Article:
“The White Lotus” season 2: A Romp through Italy with your Sarcastic Friend in the Backseat


Photo by Fabio Lovino

The White Lotus season 2

The second season of the White Lotus, like the first, begins with a death. Carefree, fun-loving Daphne wades her way through the Mediterranean in hopes of a final swim before her departure from the resort. Suddenly, she catches sight of a dead body floating in the crystal, aqua waters. Havoc erupts and police sirens are heard in the distance. The question is… who died?
The writer and director of HBO’s award-winning White Lotus, Mike White, has yet again ensnared his audience in the intrigue, discomfort, and beauty he creates on screen in this dark comedy. By revealing a murder at the start of the season, we are instantly hooked as piece by piece, the picture comes together.
The story revolves around eight main characters: dysfunctional couple Harper and Ethan; their polar opposites, Daphne and Cameron; Tanya and her assistant, Portia; as well as Albie and his father, Dom. Each character has their own set of problems and storylines. Some are coping with broken families, others with loveless marriages. To give the story its suspense, White brilliantly sets each character up with the potential of being that dead body floating along the coast – whether it be due to an enemy out to get them or their internal struggles turning sinister.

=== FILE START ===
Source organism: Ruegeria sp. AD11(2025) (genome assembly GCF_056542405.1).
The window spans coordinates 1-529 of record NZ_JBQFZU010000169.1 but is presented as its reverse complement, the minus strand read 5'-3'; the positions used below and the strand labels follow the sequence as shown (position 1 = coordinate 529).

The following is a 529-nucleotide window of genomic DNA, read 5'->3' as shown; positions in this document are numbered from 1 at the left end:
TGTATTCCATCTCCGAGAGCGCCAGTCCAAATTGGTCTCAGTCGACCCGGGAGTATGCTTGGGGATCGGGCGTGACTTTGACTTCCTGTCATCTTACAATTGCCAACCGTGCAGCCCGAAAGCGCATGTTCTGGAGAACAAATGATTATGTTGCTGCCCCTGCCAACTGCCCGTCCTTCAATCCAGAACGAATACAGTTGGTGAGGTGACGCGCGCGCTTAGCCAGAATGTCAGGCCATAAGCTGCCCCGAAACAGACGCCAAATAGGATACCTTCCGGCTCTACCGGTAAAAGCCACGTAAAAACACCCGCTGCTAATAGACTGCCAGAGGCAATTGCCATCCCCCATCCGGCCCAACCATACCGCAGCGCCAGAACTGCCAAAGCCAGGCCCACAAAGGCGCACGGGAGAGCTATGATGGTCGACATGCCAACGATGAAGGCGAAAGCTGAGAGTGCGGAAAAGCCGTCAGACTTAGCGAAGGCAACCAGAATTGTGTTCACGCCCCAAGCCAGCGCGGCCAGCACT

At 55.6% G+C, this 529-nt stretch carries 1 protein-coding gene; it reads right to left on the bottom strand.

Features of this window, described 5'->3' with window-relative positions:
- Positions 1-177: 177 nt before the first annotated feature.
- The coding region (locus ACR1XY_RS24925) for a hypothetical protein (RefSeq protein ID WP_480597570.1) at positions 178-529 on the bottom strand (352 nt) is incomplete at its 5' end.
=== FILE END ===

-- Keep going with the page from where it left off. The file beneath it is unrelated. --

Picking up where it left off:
Last season featured the White Lotus resort on the dreamy, tropical island of Maui, Hawaii. This season, we follow guests to another luxury location – Taormina, Italy. Once more, ridiculously privileged, colorful characters navigate challenges of morals, relationships, and money. Although the season begins with a death, the show itself is less of a whodunnit murder mystery. The real point of White’s satire is to comment on the gaps between the rich and the poor, as well as the humor of human behavior.
But despite its biting social commentary, the White Lotus is not a cynical show. However flawed the characters may be, the show is a testament to the work each one puts into their development as they experience an array of emotions over the course of the season and struggle with the disadvantages of their personalities. The show has (somewhat seriously) been referred to as a Greek tragedy by the media, and it makes perfect sense. From the main to side characters, White focuses on one potentially fatal flaw to the next. For Tanya and Albie, this flaw is their naivety, for Ethan, his possessiveness, and Harper, her insecurity. That hamartia then becomes the underlying theme of that character and every action they make.
Toxic masculinity is a big theme this season, as Ethan and Cameron compete to show their dominance over each other, and Albie tries to distinguish himself from his philandering father and grandfather. Speaking of, infidelity and the lack of trust is a strong undercurrent to the action in the story. Towards the end of the season, after an incident that may or may not involve certain married couples, I was left wondering who was telling the truth and who was lying. White intentionally leaves big questions like these unanswered this season, which proves to be surprisingly satisfying.
The acting is genius. Jennifer Coolidge is especially comical, no doubt receiving praise for her unforgettable performance as clumsy, hilarious, crass Tanya. Other honorable mentions would be Aubrey Plaza, terrific as tortured and sarcastic Harper, or Theo James as Cameron, nailing the cocky womanizer to a tee. You also can’t help but appreciate the wit of the writing – I was enthralled and beside myself with laughter.
For anyone looking for a relationship with trust, this show may be uncomfortable to watch – trust is broken in every direction. Good characters are punished, bad people are often rewarded. And as for the identity of the body floating in the Mediterranean, that’s for you to find out.